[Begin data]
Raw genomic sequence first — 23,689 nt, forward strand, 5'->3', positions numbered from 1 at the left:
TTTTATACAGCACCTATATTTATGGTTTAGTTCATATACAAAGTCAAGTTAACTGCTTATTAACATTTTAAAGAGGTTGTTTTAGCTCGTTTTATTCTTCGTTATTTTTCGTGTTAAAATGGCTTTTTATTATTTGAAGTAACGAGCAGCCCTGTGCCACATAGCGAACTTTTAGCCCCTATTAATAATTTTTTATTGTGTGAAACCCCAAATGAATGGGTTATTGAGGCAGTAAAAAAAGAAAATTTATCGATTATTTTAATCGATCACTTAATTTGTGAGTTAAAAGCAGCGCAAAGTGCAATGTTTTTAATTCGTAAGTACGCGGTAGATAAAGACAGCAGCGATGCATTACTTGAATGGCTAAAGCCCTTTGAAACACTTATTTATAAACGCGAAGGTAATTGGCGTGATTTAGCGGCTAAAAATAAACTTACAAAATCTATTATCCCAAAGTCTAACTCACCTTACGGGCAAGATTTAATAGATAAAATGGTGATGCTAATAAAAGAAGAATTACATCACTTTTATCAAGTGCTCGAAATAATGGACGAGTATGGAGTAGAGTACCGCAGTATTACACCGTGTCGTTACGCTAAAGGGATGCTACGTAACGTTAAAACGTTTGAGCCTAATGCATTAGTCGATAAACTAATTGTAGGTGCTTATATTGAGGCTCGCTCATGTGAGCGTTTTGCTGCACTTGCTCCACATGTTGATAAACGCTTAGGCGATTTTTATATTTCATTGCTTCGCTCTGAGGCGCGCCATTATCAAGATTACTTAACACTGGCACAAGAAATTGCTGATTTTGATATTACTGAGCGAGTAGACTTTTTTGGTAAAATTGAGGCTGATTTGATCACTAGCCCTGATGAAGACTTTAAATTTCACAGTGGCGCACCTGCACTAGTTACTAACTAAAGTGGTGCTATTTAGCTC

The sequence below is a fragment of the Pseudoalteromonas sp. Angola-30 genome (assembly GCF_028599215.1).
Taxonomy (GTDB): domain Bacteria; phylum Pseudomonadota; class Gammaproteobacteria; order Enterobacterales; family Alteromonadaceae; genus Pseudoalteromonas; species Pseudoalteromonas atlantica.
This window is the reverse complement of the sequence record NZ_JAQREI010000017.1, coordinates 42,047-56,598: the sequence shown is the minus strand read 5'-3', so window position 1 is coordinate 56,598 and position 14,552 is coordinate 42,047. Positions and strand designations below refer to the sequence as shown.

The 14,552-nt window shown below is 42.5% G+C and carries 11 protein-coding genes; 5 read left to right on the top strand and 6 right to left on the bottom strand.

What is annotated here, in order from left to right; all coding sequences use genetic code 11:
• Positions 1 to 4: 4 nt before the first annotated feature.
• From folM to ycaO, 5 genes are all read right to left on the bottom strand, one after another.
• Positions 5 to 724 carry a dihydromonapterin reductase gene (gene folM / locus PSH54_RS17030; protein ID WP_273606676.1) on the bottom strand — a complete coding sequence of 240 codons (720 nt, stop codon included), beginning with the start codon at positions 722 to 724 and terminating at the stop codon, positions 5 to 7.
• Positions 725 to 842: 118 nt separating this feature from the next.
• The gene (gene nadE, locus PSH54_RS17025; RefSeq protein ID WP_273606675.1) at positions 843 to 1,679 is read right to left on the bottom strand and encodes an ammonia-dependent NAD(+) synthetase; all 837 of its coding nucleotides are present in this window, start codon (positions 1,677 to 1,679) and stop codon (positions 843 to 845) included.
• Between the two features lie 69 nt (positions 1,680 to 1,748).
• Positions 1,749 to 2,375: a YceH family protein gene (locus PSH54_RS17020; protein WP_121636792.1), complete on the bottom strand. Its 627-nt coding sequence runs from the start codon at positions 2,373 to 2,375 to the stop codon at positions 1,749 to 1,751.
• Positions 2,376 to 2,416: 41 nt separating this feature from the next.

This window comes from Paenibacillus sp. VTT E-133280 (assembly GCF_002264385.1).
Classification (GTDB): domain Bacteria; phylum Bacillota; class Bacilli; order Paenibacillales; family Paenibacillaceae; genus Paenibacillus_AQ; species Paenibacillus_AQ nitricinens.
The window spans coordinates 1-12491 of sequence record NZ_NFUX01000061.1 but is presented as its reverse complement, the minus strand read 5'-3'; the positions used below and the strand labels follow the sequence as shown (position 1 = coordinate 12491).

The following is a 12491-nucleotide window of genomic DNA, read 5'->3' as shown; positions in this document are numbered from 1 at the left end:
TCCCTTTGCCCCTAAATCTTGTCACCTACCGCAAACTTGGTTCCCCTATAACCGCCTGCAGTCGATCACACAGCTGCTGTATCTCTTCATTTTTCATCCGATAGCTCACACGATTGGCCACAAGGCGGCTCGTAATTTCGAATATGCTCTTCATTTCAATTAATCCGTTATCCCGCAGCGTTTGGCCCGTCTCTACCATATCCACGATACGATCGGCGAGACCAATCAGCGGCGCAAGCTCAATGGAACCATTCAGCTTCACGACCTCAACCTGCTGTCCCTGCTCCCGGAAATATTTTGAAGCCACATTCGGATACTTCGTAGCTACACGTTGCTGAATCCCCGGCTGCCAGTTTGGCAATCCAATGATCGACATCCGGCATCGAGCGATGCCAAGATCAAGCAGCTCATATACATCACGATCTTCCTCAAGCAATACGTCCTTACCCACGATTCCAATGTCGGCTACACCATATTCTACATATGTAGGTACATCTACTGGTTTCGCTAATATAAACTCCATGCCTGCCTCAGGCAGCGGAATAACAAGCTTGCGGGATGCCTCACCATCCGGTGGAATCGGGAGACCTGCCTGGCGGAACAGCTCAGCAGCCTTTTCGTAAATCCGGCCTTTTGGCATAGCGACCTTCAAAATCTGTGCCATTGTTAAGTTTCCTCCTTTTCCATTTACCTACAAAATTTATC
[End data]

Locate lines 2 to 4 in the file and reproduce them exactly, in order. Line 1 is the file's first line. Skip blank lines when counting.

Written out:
TTTTATACAGCACCTATATTTATGGTTTAGTTCATATACAAAGTCAAGTTAACTGCTTATTAACATTTTAAAGAGGTTGTTTTAGCTCGTTTTATTCTTCGTTATTTTTCGTGTTAAAATGGCTTTTTATTATTTGAAGTAACGAGCAGCCCTGTGCCACATAGCGAACTTTTAGCCCCTATTAATAATTTTTTATTGTGTGAAACCCCAAATGAATGGGTTATTGAGGCAGTAAAAAAAGAAAATTTATCGATTATTTTAATCGATCACTTAATTTGTGAGTTAAAAGCAGCGCAAAGTGCAATGTTTTTAATTCGTAAGTACGCGGTAGATAAAGACAGCAGCGATGCATTACTTGAATGGCTAAAGCCCTTTGAAACACTTATTTATAAACGCGAAGGTAATTGGCGTGATTTAGCGGCTAAAAATAAACTTACAAAATCTATTATCCCAAAGTCTAACTCACCTTACGGGCAAGATTTAATAGATAAAATGGTGATGCTAATAAAAGAAGAATTACATCACTTTTATCAAGTGCTCGAAATAATGGACGAGTATGGAGTAGAGTACCGCAGTATTACACCGTGTCGTTACGCTAAAGGGATGCTACGTAACGTTAAAACGTTTGAGCCTAATGCATTAGTCGATAAACTAATTGTAGGTGCTTATATTGAGGCTCGCTCATGTGAGCGTTTTGCTGCACTTGCTCCACATGTTGATAAACGCTTAGGCGATTTTTATATTTCATTGCTTCGCTCTGAGGCGCGCCATTATCAAGATTACTTAACACTGGCACAAGAAATTGCTGATTTTGATATTACTGAGCGAGTAGACTTTTTTGGTAAAATTGAGGCTGATTTGATCACTAGCCCTGATGAAGACTTTAAATTTCACAGTGGCGCACCTGCACTAGTTACTAACTAAAGTGGTGCTATTTAGCTC

The sequence below is a fragment of the Pseudoalteromonas sp. Angola-30 genome (assembly GCF_028599215.1).
Taxonomy (GTDB): domain Bacteria; phylum Pseudomonadota; class Gammaproteobacteria; order Enterobacterales; family Alteromonadaceae; genus Pseudoalteromonas; species Pseudoalteromonas atlantica.